Climate Matters: Listening while the world burns
Josie Bourne grew up in Lebanon, N.H., and studied Environmental Studies and Geography at Middlebury College. She graduated this past weekend and very much looks forward to getting out and exploring the world post-grad.
I felt sick watching the sun rise above the mountains: the hazy orange light, the smell of barbeque, the dry rasp in my throat. I had experienced this all before, out on the West Coast. Having returned home in July 2021, and despite being thousands of miles away from the nearest wildfires in Minnesota and Montana, smoke had reached me again, but this time in the northernmost reaches of the Presidential Range in New Hampshire’s White Mountains.
As a lifelong New Englander, smelling smoke atop Mount Adams was a moment of vulnerability and grief. Climate change’s impacts had arrived on my doorstep. Our shared world is literally on fire; so, too, are our social structures ablaze as we attempt to move forward from the past two years of the pandemic. We know that we need to take action now to rectify our systems’ inequities in the hope of being able to mitigate some of the worst impacts of climate change. Paradoxically, the only way we can accomplish these goals is to slow down.
The tension between perceived urgency and an inclusive process underlies much debate within the climate justice movement. Urgency is how today’s inequities are perpetuated into the future: Educator and writer Tema Okun notes that a sense of urgency is one characteristic of white supremacy culture. Yes, our planetary situation calls for prompt action, and ever increasingly so. Yet many of our current climate solutions can only be enacted by those who can afford it, thus preserving systems of oppression and abandoning those who are most overburdened and underserved.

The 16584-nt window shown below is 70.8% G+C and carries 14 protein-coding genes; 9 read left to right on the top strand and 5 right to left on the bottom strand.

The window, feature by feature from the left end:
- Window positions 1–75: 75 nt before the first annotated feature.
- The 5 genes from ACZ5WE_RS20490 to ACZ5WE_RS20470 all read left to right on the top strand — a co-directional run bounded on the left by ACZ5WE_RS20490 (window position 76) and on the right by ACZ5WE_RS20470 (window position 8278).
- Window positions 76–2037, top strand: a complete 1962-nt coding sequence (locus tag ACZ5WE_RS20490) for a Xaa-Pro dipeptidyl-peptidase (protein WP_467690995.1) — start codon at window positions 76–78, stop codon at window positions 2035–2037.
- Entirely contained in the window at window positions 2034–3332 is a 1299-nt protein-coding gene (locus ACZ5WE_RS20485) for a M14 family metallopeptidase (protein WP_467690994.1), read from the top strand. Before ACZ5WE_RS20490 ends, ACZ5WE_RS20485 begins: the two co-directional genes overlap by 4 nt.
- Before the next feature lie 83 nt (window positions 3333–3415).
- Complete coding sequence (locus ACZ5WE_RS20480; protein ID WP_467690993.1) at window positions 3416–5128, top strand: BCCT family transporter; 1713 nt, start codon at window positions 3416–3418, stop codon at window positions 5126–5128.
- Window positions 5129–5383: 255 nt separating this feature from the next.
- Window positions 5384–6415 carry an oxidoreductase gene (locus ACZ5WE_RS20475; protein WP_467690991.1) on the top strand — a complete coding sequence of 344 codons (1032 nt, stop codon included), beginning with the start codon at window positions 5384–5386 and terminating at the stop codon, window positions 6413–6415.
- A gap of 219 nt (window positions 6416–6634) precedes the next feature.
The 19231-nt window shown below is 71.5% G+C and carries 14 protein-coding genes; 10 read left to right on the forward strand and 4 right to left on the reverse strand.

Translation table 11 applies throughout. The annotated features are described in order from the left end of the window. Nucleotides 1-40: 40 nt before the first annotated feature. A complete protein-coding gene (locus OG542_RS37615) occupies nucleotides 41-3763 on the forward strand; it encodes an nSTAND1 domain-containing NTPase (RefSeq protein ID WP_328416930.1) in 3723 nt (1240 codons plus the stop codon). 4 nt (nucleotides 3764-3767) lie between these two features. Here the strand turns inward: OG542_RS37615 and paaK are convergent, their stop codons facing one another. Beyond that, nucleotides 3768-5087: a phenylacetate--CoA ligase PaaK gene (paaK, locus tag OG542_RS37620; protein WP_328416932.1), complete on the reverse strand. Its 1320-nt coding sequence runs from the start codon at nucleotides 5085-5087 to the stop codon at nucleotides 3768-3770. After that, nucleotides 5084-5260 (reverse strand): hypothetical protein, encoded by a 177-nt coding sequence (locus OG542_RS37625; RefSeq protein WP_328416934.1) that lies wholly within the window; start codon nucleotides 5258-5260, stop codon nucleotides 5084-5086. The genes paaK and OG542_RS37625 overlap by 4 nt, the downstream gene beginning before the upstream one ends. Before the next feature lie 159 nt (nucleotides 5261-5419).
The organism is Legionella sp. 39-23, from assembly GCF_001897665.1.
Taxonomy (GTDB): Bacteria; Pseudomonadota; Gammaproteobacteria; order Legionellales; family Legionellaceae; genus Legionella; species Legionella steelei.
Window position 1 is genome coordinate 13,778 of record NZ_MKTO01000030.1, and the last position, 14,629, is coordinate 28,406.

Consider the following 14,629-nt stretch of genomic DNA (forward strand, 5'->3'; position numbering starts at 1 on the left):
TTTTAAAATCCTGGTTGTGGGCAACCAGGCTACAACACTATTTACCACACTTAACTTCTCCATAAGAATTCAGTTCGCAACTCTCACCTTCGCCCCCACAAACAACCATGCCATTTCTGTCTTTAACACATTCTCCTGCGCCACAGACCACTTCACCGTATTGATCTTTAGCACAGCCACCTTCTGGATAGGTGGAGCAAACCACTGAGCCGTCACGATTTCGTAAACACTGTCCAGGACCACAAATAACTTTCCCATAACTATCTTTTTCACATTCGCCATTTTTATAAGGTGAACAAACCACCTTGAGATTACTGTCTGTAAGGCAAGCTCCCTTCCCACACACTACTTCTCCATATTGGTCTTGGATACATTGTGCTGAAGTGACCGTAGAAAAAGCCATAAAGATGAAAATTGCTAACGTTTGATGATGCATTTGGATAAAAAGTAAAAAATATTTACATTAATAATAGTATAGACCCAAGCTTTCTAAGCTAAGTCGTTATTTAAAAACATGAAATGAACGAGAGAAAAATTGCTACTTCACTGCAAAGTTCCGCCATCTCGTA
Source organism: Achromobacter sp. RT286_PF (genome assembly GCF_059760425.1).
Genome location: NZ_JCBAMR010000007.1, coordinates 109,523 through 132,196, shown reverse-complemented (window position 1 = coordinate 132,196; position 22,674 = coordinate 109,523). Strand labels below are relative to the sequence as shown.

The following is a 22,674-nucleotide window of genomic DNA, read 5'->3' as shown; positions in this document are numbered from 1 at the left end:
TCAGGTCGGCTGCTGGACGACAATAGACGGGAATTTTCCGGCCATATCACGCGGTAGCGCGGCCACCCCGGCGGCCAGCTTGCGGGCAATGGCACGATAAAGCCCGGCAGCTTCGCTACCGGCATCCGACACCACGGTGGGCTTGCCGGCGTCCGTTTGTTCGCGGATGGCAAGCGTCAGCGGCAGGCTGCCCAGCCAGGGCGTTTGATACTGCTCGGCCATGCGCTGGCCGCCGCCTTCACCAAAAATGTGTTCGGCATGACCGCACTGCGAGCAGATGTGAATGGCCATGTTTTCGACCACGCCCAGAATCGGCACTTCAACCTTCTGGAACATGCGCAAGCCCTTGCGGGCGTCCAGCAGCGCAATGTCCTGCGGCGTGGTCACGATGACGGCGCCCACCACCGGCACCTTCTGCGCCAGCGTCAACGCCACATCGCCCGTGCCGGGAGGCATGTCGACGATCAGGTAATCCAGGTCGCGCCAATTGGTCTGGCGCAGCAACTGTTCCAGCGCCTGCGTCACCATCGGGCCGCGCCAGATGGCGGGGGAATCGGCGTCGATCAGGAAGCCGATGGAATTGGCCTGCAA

So despite the real urgency of climate change, we need to understand that the clean energy choices we are asking households to make involve real expense, and we need to respect that in each other’s lives. When last winter my father shared the news with me that he had bought our family a share in a local community solar farm, my mother remarked dryly that they would be dead before they got a return on that investment. The question arises: How can we support individuals in making these choices so that there is less of a sense of sacrifice and more excitement to pursue an alternative pathway?
While my mother laughed when I countered that at least her ghost would be carbon neutral, this anecdote demonstrates that transitions inherently imply movement away from an old way of being and toward a new, unfamiliar one; there are always tradeoffs involved. It is imperative we take the time to understand the calculus behind the decisions people make regarding energy, and in doing so we can begin to construct a vision of clean energy for the future of all Vermonters.
Energy Action Network (EAN), an organization based in Montpelier, is working to understand people’s energy decisions. At present, there is a lack of consistent, long-term, demographically revealing data about Vermonters’ opinions and preferences regarding clean energy options, whether they be weatherization remodeling, electric vehicle use, solar panel installation, or beyond. My peers and I are collaborating with EAN to collect data from Vermonters about clean energy choices. We explicitly seek to include a wide variety of voices, and particularly listen to the perspectives of lower- and middle-income Vermonters and Vermonters of color, who have historically been left out of conversations around clean energy transitions.
Instead of rushing to throw water on a grease fire, this is an opportunity to collectively share in the process of creating the future we want. We need policy change that has real input from all stakeholders, and especially those who are marginalized by our prevailing systems. By respecting the tradeoffs in people’s lives, we can confidently negotiate the transition toward the joy of a more just, sustainable future for ourselves and for others. This process will require listening, patience, and deep compassion for our fellow community members, but will ultimately create a better future for us all.
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